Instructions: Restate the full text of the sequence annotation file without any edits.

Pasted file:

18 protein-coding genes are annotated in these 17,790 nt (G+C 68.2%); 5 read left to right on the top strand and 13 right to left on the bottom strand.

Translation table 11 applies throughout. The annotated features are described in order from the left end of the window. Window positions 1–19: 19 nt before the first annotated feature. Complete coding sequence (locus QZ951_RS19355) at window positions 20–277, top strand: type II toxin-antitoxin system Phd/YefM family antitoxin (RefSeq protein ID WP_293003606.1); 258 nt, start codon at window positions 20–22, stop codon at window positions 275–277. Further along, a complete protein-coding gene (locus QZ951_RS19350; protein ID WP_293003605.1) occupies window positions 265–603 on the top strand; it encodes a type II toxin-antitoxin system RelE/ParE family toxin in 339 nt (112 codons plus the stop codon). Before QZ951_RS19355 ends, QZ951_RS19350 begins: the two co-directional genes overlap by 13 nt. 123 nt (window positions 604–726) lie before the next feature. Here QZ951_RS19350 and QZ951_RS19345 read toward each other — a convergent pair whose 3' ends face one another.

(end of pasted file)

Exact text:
18 protein-coding genes are annotated in these 17,790 nt (G+C 68.2%); 5 read left to right on the top strand and 13 right to left on the bottom strand.

Translation table 11 applies throughout. The annotated features are described in order from the left end of the window. Window positions 1–19: 19 nt before the first annotated feature. Complete coding sequence (locus QZ951_RS19355) at window positions 20–277, top strand: type II toxin-antitoxin system Phd/YefM family antitoxin (RefSeq protein ID WP_293003606.1); 258 nt, start codon at window positions 20–22, stop codon at window positions 275–277. Further along, a complete protein-coding gene (locus QZ951_RS19350; protein ID WP_293003605.1) occupies window positions 265–603 on the top strand; it encodes a type II toxin-antitoxin system RelE/ParE family toxin in 339 nt (112 codons plus the stop codon). Before QZ951_RS19355 ends, QZ951_RS19350 begins: the two co-directional genes overlap by 13 nt. 123 nt (window positions 604–726) lie before the next feature. Here QZ951_RS19350 and QZ951_RS19345 read toward each other — a convergent pair whose 3' ends face one another.